What you're comfortable with will likely change with your child's age, but it's important for them to learn to assess risk for themselves so that they can determine when they really aren't safe, and when it's okay to take a little risk to try something new.
5. "I give up."
Perhaps the most important tool for teaching resilience is modeling. Does your child see you give up easily or get upset when you try something new, or do they see you staying calm in the face of challenges? It's important to let your child see you struggle, and let them see that it's okay.
Try learning a new skill together so that they can see that this sometimes frustrating process is not just for kids, that everyone faces struggles when learning something new.
We want to teach our kids how to calm themselves down when they're upset, but saying "calm down" isn't the way to do this. Try saying, "let's take a deep breath together" instead. Or even look your child in the eyes and take a few deep, calming breaths yourself.
We can gradually equip our kids with specific techniques to regulate their emotions . This might mean practicing deep breathing together, or asking for a hug or hugging a favorite stuffed animal. It might mean stepping outside to take a break from a situation and experience the calming effects of nature.
Help your child develop these tools when they're not too upset to hear you. Eventually they will learn to turn to them when it feels like things are in crisis.
7. "I packed all your things for you!"
Making life too easy for our kids robs them of the chance to face the minor challenges and discomforts that help to naturally develop resilience.
You can help your child gradually take over the responsibility for these tasks. For a 3-year-old, you might remind them to carry their lunchbox and backpack to the car in the morning, instead of carrying their things for them.
For a 6-year-old, it might look like creating a checklist together of all of the things they need to remember in the morning, but putting them in charge of going through the checklist.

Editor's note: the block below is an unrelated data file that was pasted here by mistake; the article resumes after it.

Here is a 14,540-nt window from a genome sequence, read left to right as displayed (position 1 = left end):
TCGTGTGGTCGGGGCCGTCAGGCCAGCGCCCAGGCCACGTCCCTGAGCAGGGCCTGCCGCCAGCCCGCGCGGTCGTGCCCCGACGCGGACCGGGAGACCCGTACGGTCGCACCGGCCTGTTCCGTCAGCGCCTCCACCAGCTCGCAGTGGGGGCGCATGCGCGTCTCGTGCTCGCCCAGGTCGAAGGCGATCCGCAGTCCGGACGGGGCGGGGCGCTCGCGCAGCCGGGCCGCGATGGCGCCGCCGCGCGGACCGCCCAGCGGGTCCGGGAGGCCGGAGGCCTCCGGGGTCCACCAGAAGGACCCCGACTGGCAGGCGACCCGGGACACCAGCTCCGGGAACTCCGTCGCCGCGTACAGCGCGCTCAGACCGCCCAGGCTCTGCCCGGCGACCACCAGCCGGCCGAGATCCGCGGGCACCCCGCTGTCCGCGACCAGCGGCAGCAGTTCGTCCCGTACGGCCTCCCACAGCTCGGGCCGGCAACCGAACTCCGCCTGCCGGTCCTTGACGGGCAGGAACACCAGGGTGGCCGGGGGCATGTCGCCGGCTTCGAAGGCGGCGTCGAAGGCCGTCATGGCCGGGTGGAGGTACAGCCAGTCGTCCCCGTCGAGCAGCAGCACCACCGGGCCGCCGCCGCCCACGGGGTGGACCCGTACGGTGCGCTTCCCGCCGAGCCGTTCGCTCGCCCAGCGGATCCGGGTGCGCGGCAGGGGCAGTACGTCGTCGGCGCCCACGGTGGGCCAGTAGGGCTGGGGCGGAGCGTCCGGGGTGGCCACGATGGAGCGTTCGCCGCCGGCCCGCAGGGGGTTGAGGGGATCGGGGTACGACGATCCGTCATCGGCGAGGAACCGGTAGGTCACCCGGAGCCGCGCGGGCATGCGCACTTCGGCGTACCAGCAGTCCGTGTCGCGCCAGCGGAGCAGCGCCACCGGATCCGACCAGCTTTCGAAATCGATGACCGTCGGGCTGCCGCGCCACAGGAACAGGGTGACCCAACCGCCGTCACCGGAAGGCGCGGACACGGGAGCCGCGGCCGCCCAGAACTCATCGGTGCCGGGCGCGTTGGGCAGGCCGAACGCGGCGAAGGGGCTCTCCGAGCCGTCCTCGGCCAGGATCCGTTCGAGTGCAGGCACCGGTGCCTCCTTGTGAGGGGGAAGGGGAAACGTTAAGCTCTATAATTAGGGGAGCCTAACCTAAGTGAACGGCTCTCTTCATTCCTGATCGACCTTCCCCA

A 9-year-old might be able to take full responsibility for remembering their things, but this of course depends on the child.
Gradually increasing their level of responsibility will help them be successful. We love our children so of course we want them to be comfortable and happy and to have a great day every day, but in the end, it's more important to equip them with the tools they need for the not so good days.
8. "That's too hard for you."
Children try to do things that they may not be ready for all the time. They might reach for a 1,000 piece puzzle, they might want to help you with a "grown-up task" like building a new shelf or fixing something on the car.
It's easy to tell kids that something is too hard for them, or that they're not ready to do something, but try steering them to a more age-appropriate task instead. You might say, "It takes a lot of practice to get ready for a 1,000 piece puzzle, why don't we try the new 100 piece one you got for your birthday together?" Or, "I can't let you use my power tools, but let me show you how to use a hammer and you can practice on this piece of wood."
Saying these phrases directs children toward something they can be successful with, without sending the message they we think they're incapable.
9. "Not like that!"
Take note of how often you find yourself saying some variation of "not like that!" to your child. It's so tempting to stop them when we see them doing something wrong like holding their fork in such a way that spaghetti is about to fall all over their shirt or putting their shoes on the wrong feet.
But why not let them drop the spaghetti, then let them clean it up? Why not let them wear their shoes on the wrong feet so that they have a feeling of accomplishment rather than incompetence?
It's okay if things aren't done perfectly, it's okay if our kids have to stop and clean up a mess.
In these instances, sit with your child while they clean it up, helping if necessary. You can then show them a more effective way to complete a task. You might say, "Can I show you a trick? If you hold your plate with two hands, you won't drop it next time."
10. "You figure it out."
While we want to send the message that we believe our children are competent, this doesn't mean they're on their own. On the contrary, children will be more likely to feel like they can try something new and face a challenge if they know they have support.
Instead of sending them off on their own to face a tough situation, let them know that you're in it together. Say something like, "Let's sit down and come up with a solution together."
Involve them in the process, but let them know you're there to help too.
Resilience is a tough quality to teach because it involves watching our kids struggle, even watching them fail. This can be a hard thing for parents to do, but remind yourself that you're not making your child struggle, you're letting them struggle.
You are allowing them to face every day challenges so that when the big challenges come, your child will know that they can face the challenge and be okay.
Fostering resilience isn't an easy task. We've stocked the Motherly Shop with some thoughtful tools to help, mama!